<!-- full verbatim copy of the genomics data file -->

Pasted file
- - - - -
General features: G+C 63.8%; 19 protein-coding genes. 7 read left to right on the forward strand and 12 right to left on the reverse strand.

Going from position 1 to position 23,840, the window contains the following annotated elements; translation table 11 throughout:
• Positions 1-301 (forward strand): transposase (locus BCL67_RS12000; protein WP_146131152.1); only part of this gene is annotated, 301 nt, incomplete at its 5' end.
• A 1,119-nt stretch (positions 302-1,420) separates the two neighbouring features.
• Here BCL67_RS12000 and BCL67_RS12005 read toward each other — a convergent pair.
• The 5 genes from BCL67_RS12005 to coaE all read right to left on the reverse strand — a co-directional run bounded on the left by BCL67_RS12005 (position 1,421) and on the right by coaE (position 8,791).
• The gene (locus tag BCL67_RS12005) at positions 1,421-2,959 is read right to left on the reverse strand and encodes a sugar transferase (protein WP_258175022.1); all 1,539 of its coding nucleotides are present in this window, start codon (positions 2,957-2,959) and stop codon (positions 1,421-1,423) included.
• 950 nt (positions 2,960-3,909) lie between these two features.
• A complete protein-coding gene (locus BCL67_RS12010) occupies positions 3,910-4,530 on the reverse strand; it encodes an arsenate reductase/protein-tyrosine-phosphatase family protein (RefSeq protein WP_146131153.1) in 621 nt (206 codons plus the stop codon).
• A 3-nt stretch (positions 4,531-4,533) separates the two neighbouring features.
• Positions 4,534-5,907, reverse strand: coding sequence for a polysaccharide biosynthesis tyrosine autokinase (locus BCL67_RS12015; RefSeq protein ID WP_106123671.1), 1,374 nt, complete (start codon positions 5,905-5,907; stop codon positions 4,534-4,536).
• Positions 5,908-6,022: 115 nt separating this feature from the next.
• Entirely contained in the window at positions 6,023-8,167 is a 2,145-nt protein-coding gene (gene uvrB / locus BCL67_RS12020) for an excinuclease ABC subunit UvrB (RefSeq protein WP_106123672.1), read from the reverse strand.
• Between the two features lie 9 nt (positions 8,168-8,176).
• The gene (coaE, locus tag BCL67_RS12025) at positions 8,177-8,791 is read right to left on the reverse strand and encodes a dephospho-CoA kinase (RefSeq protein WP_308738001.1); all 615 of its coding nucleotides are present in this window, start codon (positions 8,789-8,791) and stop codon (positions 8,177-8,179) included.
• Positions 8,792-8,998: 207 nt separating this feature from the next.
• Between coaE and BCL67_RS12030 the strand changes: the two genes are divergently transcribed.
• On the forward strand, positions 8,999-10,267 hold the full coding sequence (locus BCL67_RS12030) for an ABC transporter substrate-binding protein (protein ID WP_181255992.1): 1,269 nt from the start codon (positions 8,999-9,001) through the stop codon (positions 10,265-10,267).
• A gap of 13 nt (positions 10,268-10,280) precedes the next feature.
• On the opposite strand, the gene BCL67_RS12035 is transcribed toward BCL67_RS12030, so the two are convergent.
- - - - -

General features: G+C 63.8%; 19 protein-coding genes. 7 read left to right on the forward strand and 12 right to left on the reverse strand.

Going from position 1 to position 23,840, the window contains the following annotated elements; translation table 11 throughout:
• Positions 1-301 (forward strand): transposase (locus BCL67_RS12000; protein WP_146131152.1); only part of this gene is annotated, 301 nt, incomplete at its 5' end.
• A 1,119-nt stretch (positions 302-1,420) separates the two neighbouring features.
• Here BCL67_RS12000 and BCL67_RS12005 read toward each other — a convergent pair.
• The 5 genes from BCL67_RS12005 to coaE all read right to left on the reverse strand — a co-directional run bounded on the left by BCL67_RS12005 (position 1,421) and on the right by coaE (position 8,791).
• The gene (locus tag BCL67_RS12005) at positions 1,421-2,959 is read right to left on the reverse strand and encodes a sugar transferase (protein WP_258175022.1); all 1,539 of its coding nucleotides are present in this window, start codon (positions 2,957-2,959) and stop codon (positions 1,421-1,423) included.
• 950 nt (positions 2,960-3,909) lie between these two features.
• A complete protein-coding gene (locus BCL67_RS12010) occupies positions 3,910-4,530 on the reverse strand; it encodes an arsenate reductase/protein-tyrosine-phosphatase family protein (RefSeq protein WP_146131153.1) in 621 nt (206 codons plus the stop codon).
• A 3-nt stretch (positions 4,531-4,533) separates the two neighbouring features.
• Positions 4,534-5,907, reverse strand: coding sequence for a polysaccharide biosynthesis tyrosine autokinase (locus BCL67_RS12015; RefSeq protein ID WP_106123671.1), 1,374 nt, complete (start codon positions 5,905-5,907; stop codon positions 4,534-4,536).
• Positions 5,908-6,022: 115 nt separating this feature from the next.
• Entirely contained in the window at positions 6,023-8,167 is a 2,145-nt protein-coding gene (gene uvrB / locus BCL67_RS12020) for an excinuclease ABC subunit UvrB (RefSeq protein WP_106123672.1), read from the reverse strand.
• Between the two features lie 9 nt (positions 8,168-8,176).
• The gene (coaE, locus tag BCL67_RS12025) at positions 8,177-8,791 is read right to left on the reverse strand and encodes a dephospho-CoA kinase (RefSeq protein WP_308738001.1); all 615 of its coding nucleotides are present in this window, start codon (positions 8,789-8,791) and stop codon (positions 8,177-8,179) included.
• Positions 8,792-8,998: 207 nt separating this feature from the next.
• Between coaE and BCL67_RS12030 the strand changes: the two genes are divergently transcribed.
• On the forward strand, positions 8,999-10,267 hold the full coding sequence (locus BCL67_RS12030) for an ABC transporter substrate-binding protein (protein ID WP_181255992.1): 1,269 nt from the start codon (positions 8,999-9,001) through the stop codon (positions 10,265-10,267).
• A gap of 13 nt (positions 10,268-10,280) precedes the next feature.
• On the opposite strand, the gene BCL67_RS12035 is transcribed toward BCL67_RS12030, so the two are convergent.